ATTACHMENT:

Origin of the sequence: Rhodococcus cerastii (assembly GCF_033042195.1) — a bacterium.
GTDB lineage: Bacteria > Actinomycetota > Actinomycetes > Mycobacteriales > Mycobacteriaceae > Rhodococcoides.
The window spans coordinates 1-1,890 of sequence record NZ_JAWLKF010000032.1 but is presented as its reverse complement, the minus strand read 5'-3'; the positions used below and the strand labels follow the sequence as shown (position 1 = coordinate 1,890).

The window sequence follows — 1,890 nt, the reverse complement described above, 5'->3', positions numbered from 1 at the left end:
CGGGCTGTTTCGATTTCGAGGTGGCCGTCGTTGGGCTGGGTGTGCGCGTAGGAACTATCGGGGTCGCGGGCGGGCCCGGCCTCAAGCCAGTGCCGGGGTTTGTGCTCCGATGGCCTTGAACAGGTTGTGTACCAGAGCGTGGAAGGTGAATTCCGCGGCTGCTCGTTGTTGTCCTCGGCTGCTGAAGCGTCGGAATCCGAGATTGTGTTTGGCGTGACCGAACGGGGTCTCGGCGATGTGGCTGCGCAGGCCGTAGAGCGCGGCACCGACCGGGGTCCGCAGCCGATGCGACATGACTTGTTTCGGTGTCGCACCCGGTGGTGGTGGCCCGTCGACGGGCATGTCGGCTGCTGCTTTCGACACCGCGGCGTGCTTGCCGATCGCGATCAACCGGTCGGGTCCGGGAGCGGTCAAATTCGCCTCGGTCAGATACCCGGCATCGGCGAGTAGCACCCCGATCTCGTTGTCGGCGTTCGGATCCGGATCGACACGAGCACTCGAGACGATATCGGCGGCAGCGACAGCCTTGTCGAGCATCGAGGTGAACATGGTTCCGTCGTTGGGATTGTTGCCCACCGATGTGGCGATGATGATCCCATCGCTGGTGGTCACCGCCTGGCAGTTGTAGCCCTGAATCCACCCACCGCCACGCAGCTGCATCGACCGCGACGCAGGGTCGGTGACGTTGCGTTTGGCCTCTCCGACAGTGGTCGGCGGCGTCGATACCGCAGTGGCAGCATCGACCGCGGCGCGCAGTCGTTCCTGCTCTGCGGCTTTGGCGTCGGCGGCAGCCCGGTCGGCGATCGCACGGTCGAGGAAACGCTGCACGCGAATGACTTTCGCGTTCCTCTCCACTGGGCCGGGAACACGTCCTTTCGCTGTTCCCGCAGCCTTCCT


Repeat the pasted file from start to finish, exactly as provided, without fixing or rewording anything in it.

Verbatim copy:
Origin of the sequence: Rhodococcus cerastii (assembly GCF_033042195.1) — a bacterium.
GTDB lineage: Bacteria > Actinomycetota > Actinomycetes > Mycobacteriales > Mycobacteriaceae > Rhodococcoides.
The window spans coordinates 1-1,890 of sequence record NZ_JAWLKF010000032.1 but is presented as its reverse complement, the minus strand read 5'-3'; the positions used below and the strand labels follow the sequence as shown (position 1 = coordinate 1,890).

The window sequence follows — 1,890 nt, the reverse complement described above, 5'->3', positions numbered from 1 at the left end:
CGGGCTGTTTCGATTTCGAGGTGGCCGTCGTTGGGCTGGGTGTGCGCGTAGGAACTATCGGGGTCGCGGGCGGGCCCGGCCTCAAGCCAGTGCCGGGGTTTGTGCTCCGATGGCCTTGAACAGGTTGTGTACCAGAGCGTGGAAGGTGAATTCCGCGGCTGCTCGTTGTTGTCCTCGGCTGCTGAAGCGTCGGAATCCGAGATTGTGTTTGGCGTGACCGAACGGGGTCTCGGCGATGTGGCTGCGCAGGCCGTAGAGCGCGGCACCGACCGGGGTCCGCAGCCGATGCGACATGACTTGTTTCGGTGTCGCACCCGGTGGTGGTGGCCCGTCGACGGGCATGTCGGCTGCTGCTTTCGACACCGCGGCGTGCTTGCCGATCGCGATCAACCGGTCGGGTCCGGGAGCGGTCAAATTCGCCTCGGTCAGATACCCGGCATCGGCGAGTAGCACCCCGATCTCGTTGTCGGCGTTCGGATCCGGATCGACACGAGCACTCGAGACGATATCGGCGGCAGCGACAGCCTTGTCGAGCATCGAGGTGAACATGGTTCCGTCGTTGGGATTGTTGCCCACCGATGTGGCGATGATGATCCCATCGCTGGTGGTCACCGCCTGGCAGTTGTAGCCCTGAATCCACCCACCGCCACGCAGCTGCATCGACCGCGACGCAGGGTCGGTGACGTTGCGTTTGGCCTCTCCGACAGTGGTCGGCGGCGTCGATACCGCAGTGGCAGCATCGACCGCGGCGCGCAGTCGTTCCTGCTCTGCGGCTTTGGCGTCGGCGGCAGCCCGGTCGGCGATCGCACGGTCGAGGAAACGCTGCACGCGAATGACTTTCGCGTTCCTCTCCACTGGGCCGGGAACACGTCCTTTCGCTGTTCCCGCAGCCTTCCT